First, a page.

Many unaware diabetes increases dementia risk

New research from Trinity College Dublin
  • Deborah Condon

At least one-third of people are unaware that having diabetes can increase the risk of developing dementia, a new study has shown.

The research by Trinity College Dublin (TCD) involved over 500 people, half of whom had diabetes and half of whom did not. The researchers found a lack of awareness when it came to brain health complications that can arise as a result of diabetes.

"Although awareness of diabetes as a risk factor for dementia was somewhat higher among people with diabetes, overall one in three of those surveyed were unaware that dementia can be a complication of diabetes.

"While there is greater awareness of the potential impact of diabetes on organs such as the kidneys and eyes, unfortunately there is much less awareness that having diabetes increases a person's risk of developing dementia two-to-three-fold," explained the study's lead author, Dr Catherine Dolan, of TCD.

She said that these figures are particularly worrying given the projected increase in the number of people with diabetes over the coming years.

A report by the Institute of Public Health back in 2010 predicted a 62% increase in the number of people with diabetes in Ireland by 2020, largely due to an ageing population, more obesity and less physical activity.

Currently in Ireland, an estimated 225,000 people have diabetes.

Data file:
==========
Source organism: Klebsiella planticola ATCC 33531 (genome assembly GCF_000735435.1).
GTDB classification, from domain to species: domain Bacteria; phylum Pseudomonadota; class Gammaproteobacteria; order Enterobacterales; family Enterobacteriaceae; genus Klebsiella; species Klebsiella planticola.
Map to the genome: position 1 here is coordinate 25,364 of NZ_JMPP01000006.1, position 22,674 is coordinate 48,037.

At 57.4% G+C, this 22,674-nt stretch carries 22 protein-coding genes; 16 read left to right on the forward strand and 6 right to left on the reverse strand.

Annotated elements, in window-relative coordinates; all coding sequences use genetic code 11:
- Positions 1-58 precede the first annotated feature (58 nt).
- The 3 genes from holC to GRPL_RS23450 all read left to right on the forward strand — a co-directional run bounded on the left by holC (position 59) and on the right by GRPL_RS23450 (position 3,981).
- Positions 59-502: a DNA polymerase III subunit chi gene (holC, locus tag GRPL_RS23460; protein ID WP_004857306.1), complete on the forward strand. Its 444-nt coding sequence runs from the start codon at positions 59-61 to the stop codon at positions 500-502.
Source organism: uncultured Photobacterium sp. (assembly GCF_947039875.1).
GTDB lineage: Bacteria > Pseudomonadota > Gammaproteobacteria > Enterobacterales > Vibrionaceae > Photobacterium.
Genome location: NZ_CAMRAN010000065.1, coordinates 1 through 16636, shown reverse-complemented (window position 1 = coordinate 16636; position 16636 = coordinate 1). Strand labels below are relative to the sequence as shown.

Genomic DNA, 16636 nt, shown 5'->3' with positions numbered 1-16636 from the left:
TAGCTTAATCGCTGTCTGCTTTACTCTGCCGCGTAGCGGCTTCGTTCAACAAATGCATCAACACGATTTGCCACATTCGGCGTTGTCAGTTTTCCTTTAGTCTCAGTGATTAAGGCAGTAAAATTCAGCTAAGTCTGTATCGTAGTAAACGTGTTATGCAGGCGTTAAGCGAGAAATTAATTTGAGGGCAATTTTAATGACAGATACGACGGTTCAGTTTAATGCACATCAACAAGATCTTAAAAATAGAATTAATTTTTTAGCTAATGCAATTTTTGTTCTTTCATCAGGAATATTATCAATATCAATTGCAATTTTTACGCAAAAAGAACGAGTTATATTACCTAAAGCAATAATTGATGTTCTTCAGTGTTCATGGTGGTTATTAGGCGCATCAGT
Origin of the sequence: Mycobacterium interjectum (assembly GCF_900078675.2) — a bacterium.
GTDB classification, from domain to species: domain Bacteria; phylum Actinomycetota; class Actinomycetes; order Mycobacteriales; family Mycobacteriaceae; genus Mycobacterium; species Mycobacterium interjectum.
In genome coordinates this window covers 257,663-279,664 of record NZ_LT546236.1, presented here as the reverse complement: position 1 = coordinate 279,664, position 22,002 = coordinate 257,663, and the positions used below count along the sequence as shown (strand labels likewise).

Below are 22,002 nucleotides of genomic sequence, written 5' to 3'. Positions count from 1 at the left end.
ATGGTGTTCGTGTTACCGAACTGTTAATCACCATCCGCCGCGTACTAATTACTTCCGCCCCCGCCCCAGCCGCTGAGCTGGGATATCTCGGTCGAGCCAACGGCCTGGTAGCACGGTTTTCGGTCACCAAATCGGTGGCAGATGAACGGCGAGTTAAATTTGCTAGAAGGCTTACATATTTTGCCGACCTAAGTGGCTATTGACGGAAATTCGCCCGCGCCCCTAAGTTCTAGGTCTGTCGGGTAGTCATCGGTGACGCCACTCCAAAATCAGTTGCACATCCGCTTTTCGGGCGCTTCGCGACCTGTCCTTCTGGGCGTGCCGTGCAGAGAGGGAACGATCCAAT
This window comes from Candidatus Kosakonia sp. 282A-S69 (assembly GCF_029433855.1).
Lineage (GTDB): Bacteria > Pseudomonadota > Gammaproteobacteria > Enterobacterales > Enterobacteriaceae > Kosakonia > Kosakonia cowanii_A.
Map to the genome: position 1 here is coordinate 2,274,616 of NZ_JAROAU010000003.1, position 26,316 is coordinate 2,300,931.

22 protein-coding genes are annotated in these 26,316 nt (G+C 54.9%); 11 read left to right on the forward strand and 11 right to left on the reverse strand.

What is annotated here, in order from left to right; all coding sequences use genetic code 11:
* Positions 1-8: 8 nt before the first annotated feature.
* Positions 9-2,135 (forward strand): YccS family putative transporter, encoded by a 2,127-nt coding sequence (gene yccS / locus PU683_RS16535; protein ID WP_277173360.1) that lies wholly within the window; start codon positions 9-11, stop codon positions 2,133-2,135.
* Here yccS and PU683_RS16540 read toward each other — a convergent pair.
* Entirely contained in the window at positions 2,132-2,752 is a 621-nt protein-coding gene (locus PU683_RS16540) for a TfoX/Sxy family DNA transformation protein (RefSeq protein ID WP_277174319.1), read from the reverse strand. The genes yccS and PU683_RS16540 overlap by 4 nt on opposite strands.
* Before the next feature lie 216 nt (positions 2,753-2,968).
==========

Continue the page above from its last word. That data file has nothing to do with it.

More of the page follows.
"By taking measures to reduce our risk of diabetes - maintaining a healthy weight, staying active, reducing alcohol intake, not smoking, and managing conditions such as high blood pressure and cholesterol - we are also potentially helping to reduce our risk of developing dementia.

"This is particularly important for people aged between 40 and 65 years, as evidence increasingly suggests that the changes in the brain which eventually lead to symptoms in those individuals that develop dementia begin in mid-life," Dr Dolan noted.

Common symptoms of dementia include memory loss, difficulties with thinking and language, difficulties with carrying out everyday tasks, and changes in mood and behaviour.

"These symptoms can impact on the management of a person's diabetes, potentially leading to other complications and adversely affecting their quality of life.

"If a person is worried or concerned that they may be experiencing these symptoms, it is important that they speak to a doctor. Early diagnosis gives people the best chance to prepare and plan for the future, and to receive treatment," Dr Dolan said.

This study was carried out as part of the Dementia: Understand Together campaign, which is raising awareness of the disease and providing information on supports and services available to those affected. For more information on the campaign, which is led by the HSE and the Alzheimer Society of Ireland, click here

For more information on diabetes, click here


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